The broadcast networks are increasingly adapting narrowcasting as a programming strategy. Newer networks, such as the CW, deliberately target the 18–34 age group (women in particular). Since its inception, the CW has replaced urban comedies such as Everybody Hates Chris with female-oriented series such as Gossip Girl and The Vampire Diaries. Older networks group similar programs that appeal to specific groups in adjacent time slots to retain viewers for as long as possible. For example, ABC sitcoms Modern Family and Cougar Town run back to back, while Fox follows reality police series Cops with crime-fighting show America’s Most Wanted.
Despite responding to challenges from cable, the broadcast networks’ share of the total audience has declined each year. Between 2000 and 2009, the networks saw their numbers drop by around 8 million viewers (Bianco, 2009).
- During the 1950s, the cost of producing a single television show increased as shows became longer and production costs soared. Sponsorship on network television shifted from single sponsorship, in which a program was entirely supported and produced by one advertiser, to multiple sponsorship, in which advertisers bought 1- or 2-minute spots on the show. Although no one advertiser controlled the content of the show, sponsors had some say in the program’s subject matter. Sponsors have retained some control over program content by withdrawing funding from shows that are deemed to have offensive or inappropriate content.
- Public television was created to enhance citizenship and also to provide a television service for people in rural areas or those who could not afford to pay for a private television service. Despite its origins as a noncommercial entity, public television has increasingly had to turn to commercial sponsorship to stay afloat. Government funding for public television has declined over the years, and competition from niche cable channels has rendered its future uncertain.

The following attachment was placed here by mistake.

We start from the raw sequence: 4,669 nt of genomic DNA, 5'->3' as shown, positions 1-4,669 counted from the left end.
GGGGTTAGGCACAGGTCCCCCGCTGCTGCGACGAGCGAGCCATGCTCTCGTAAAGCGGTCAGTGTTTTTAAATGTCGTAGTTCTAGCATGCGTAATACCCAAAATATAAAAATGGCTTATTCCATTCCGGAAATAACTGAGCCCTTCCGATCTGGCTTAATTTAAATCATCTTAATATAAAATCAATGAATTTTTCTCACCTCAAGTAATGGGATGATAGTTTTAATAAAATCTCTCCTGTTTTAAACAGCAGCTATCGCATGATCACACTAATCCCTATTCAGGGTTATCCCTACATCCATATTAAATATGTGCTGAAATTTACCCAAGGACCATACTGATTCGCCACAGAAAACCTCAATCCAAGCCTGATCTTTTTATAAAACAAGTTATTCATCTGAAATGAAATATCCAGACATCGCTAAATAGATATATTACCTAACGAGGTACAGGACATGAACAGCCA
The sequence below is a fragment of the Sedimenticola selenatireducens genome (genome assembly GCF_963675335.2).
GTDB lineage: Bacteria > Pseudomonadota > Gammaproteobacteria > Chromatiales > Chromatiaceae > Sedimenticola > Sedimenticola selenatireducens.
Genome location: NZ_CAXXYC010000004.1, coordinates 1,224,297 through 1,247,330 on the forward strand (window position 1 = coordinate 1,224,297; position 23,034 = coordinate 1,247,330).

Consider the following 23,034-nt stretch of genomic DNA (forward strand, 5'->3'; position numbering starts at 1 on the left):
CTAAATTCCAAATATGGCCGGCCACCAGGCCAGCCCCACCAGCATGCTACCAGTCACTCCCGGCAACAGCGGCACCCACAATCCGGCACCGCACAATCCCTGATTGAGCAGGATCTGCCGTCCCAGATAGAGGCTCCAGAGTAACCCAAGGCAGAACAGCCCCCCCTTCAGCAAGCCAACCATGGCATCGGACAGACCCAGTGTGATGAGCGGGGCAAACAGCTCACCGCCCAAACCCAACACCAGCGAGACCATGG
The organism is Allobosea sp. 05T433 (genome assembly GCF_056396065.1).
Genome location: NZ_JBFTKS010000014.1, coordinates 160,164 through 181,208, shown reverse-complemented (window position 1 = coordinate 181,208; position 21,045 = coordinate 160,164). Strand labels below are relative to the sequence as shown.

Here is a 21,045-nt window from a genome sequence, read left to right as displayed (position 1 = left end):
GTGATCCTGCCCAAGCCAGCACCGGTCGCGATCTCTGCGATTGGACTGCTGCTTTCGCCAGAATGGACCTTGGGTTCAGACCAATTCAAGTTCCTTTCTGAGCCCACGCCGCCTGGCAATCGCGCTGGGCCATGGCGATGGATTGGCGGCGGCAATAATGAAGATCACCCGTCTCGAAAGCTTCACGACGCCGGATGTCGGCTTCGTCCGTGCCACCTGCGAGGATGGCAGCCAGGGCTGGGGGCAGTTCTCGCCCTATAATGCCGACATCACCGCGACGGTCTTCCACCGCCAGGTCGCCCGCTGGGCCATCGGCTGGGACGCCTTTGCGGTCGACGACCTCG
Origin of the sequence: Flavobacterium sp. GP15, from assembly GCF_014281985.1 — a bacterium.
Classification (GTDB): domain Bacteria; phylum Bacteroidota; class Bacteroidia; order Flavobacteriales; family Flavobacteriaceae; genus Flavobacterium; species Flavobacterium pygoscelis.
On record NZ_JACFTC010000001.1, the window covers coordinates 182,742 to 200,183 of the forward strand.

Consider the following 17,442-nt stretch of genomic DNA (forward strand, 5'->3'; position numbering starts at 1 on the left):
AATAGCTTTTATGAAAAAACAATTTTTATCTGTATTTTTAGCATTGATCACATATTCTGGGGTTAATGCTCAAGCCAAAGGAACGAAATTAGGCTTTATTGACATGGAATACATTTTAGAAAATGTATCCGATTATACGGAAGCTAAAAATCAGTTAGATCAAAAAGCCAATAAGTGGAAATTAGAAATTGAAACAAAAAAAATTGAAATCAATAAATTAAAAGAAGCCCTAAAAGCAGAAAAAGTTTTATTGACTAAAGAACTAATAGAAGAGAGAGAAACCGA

- Between 1950 and 1970, the Big Three networks (ABC, CBS, and NBC) accounted for around 95 percent of prime-time viewing. The addition of Fox in 1986 created the Big Four; however, attempts to create an additional major network have been unsuccessful. CBS-owned UPN and Time Warner-owned WB merged in 2006 to create the CW. Targeted at women aged 18–34, the CW consistently ranks a low fifth in the ratings.
- The primary challenge to network television has been the rapid growth of cable, which grew exponentially in the 1980s and 1990s as a result of industry deregulation and the use of satellites to distribute local channels to a national audience (pioneered by HBO in the 1970s). Cable broadcasters use a process known as narrowcasting to target niche audiences for their shows. Channels usually focus on a single topic, such as news, weather, shopping, or comedy. Competition from cable has forced network television to loosen its restrictions regarding sex and violence on shows, and the networks have turned increasingly to narrowcasting in an effort to retain audiences. Despite its efforts, competition from cable and other sources has caused prime-time viewing audiences of the Big Four networks to drop from 43 percent in 1994 to 27 percent in 2009.